You opened for Queen, tell us what that was like.
Amazing. They were huge and we were tiny! We learnt tons on that short European Tour with them. Playing in the Berlin Olympic Stadium to a sell out crowd was a mind blower considering a few months before we had been playing The Nashville in Hammersmith.
I first heard Straight Eight (Christine) on the radio here in Canada and remember freaking out. (as an aside Robert Dunn of El Mocambo Records owns a local record store in my small city, amazing guy).
Did you ever make it over to North America?
We love Robert, he supported us after we moved from Eel Pie. He financed our second album and really worked us hard but unfortunately we never got the opportunity to cross the pond. I am convinced if we had we would have been massive as our music was getting radio AirPlay right across America. We were meant to support The Who on a big American tour as Pete was about to sign his label over to Atlantic Records. But Keith Moon died and the whole deal bombed out. Pete folded his plans and we were left without a deal. Robert stepped in thankfully…
How and why did the reunion happen in 2013?
It was Steve Cherry our bass players birthday and he called me from Copenhagen where he now lives to ask me if we could get the old band together and play a few tunes. He hired a hall and we flew over, no rehearsal, just launched into a few songs from the second album. It was as if we had never been away. The energy and music just clicked straight away. We had a blast and decided to make a new record and see what happened… Two and a half years later we finished it and now we are back!
Why the name change to Straight 8UK?
Unfortunately we never registered the name back in the day. When we were building our website we realised there was another band in the UK playing under the name Straight Eight. A soul, party band! So we had to add the UK bit in order to capture domain names and register our new stuff. We are still trying to get the domain name straight eight back but it could take some time.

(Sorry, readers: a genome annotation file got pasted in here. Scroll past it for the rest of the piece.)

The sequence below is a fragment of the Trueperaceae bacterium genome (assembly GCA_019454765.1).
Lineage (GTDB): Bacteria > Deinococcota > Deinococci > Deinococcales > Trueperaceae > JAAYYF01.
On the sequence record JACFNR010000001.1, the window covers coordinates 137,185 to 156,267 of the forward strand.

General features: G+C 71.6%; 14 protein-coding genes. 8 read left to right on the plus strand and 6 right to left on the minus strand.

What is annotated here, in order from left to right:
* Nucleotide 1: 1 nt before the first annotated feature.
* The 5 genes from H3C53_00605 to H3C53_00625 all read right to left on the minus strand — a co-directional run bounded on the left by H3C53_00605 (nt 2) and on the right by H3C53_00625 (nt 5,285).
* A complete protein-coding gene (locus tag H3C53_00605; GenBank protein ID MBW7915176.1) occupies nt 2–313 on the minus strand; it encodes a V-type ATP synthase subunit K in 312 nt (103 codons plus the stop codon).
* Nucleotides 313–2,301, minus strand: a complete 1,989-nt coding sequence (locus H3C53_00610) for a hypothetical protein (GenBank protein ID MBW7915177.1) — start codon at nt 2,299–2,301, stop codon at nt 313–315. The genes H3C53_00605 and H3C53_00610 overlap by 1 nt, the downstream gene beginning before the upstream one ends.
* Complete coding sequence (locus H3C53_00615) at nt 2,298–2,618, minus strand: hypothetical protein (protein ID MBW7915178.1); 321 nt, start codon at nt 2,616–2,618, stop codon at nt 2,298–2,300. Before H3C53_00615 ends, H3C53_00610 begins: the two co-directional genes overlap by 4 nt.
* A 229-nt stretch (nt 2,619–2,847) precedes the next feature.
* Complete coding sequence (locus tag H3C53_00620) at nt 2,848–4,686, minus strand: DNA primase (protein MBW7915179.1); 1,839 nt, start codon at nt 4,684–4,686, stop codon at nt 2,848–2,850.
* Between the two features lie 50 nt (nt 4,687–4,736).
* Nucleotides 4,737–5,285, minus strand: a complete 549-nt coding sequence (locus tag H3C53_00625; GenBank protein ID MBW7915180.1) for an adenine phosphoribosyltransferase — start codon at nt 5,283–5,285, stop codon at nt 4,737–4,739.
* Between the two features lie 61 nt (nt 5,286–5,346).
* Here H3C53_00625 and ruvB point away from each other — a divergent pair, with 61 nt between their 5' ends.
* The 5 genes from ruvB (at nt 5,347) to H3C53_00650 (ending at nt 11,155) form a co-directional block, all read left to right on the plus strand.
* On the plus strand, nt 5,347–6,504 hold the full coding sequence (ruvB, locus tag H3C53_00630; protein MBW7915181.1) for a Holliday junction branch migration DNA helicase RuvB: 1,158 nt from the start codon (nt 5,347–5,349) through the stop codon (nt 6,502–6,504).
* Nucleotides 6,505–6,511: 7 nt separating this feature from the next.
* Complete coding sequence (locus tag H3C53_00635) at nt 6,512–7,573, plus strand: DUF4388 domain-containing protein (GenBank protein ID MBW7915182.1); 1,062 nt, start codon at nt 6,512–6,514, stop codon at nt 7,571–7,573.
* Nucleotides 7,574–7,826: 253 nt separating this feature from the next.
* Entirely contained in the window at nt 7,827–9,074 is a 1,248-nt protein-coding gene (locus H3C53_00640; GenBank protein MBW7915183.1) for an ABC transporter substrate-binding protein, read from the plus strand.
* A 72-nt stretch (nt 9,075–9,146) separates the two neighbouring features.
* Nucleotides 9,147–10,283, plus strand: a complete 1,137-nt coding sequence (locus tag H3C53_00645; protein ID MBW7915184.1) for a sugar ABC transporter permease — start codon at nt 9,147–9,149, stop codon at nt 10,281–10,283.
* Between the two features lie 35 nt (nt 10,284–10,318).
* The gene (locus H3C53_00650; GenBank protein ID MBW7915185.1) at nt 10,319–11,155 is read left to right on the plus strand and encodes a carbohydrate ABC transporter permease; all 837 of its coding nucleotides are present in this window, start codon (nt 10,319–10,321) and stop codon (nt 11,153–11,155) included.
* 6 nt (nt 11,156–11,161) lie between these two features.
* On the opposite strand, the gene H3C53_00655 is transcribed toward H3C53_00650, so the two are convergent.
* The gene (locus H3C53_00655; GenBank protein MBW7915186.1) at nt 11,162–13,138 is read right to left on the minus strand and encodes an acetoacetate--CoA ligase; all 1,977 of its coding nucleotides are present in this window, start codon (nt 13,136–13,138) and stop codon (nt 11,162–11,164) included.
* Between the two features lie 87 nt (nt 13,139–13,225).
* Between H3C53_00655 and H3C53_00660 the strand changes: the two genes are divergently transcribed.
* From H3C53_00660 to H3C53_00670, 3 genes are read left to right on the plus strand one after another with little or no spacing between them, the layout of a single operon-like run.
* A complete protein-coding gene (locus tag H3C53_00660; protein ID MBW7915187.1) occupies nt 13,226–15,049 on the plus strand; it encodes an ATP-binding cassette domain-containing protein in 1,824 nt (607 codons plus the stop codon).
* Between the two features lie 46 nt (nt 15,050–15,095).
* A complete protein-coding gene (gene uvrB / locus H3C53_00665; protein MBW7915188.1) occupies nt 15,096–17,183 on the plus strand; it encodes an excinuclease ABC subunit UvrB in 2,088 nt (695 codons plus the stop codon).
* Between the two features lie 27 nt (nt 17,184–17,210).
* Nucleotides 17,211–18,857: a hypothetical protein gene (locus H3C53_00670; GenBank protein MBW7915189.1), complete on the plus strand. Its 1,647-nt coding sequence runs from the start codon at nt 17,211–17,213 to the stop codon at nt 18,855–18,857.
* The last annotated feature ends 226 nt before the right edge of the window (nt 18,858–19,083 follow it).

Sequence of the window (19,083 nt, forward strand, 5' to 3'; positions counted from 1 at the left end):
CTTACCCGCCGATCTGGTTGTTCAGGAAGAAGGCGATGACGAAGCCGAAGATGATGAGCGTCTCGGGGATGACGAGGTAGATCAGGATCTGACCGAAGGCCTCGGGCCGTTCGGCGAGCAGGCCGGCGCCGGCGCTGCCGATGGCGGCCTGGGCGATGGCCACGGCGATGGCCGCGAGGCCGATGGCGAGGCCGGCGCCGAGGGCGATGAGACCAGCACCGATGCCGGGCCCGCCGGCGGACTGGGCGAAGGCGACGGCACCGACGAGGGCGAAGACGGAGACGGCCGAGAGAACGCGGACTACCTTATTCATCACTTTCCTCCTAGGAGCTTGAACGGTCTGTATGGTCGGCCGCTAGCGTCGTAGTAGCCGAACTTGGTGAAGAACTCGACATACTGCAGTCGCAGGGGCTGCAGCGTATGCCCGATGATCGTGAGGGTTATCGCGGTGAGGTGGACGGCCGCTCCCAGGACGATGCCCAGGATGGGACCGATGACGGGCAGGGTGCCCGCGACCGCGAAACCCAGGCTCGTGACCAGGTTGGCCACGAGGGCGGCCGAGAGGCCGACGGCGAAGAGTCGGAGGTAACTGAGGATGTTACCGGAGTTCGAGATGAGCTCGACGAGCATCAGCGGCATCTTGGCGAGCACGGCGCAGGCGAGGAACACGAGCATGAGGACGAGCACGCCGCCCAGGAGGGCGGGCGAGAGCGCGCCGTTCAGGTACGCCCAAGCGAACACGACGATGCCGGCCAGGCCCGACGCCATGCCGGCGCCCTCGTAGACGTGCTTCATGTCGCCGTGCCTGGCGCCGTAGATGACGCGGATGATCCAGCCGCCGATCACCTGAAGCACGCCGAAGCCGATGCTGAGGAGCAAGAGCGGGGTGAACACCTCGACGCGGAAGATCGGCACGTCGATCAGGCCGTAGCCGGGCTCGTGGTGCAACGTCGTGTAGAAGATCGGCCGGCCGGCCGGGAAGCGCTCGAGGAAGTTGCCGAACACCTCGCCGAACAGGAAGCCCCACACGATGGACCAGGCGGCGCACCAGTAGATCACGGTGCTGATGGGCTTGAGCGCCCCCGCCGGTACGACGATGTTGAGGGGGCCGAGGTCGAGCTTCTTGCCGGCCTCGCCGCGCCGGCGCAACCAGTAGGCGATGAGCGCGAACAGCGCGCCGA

The new album – NEW GUITAR – is out. Tell us about the record.
We decided to make a record in our own time, with us producing and in a democratic band way. We self financed it and used various studios including our own home set ups to record it. I would come up with some basic song structures and lyrics, send them via the web to Steve, he would edit and suggest stuff, then we would get Boot to put guitars on. The first ‘real’ sessions took place in Manchester where our original drummer Paul Turner lived. We used a funky studio called Eve and recorded a couple of rhythm tracks. Once we had a few ideas and the songs started taking shape we hired a great little studio in Brighton called The Park and recorded ‘live drums’ with our Swiss drummer Christopher Beck. The audio files would then go back and forth between all of us whilst various overdubs were added. After nearly eighteen months of working we had thirteen songs we were happy with. We then got engineer Nick Brine, who has worked with Oasis and The Darkness to mix the whole thing at RockField Studios in Wales. It was an intensive couple of weeks work but highly rewarding. We needed that ‘third ear’ to sort out all the tracks and pull out the songs. Some of the songs had over 60 audio tracks on them, layers of guitars, vocals, keyboards and more. There’s a lot of colour in the record. Every time I listen now I still hear new things. I think the songs and performance are the best we have ever recorded.
Will there be a tour in 2015/2016?
I hope so. We really want to play. Being an international band now it’s not easy to get everyone together in the same room, but with some decent planning anything is possible. We are seeking agency representation and would love to come to the USA and Canada in 2016. I would love to do some festivals in the summer too. We launch the album next week at London’s Eel Pie Club in Twickenham, right back where we started in 1977. It has been a long journey but worth every minute. We were always a Great ‘live’ Band and that’s what we enjoy doing most, so expect to see us around for a while…
LISTEN TO NEW GUITAR on iTUNES HERE
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Please come by the shop when you have the chance, so I can thank you in person for this wonderful boost to a great band.
The Village Idiot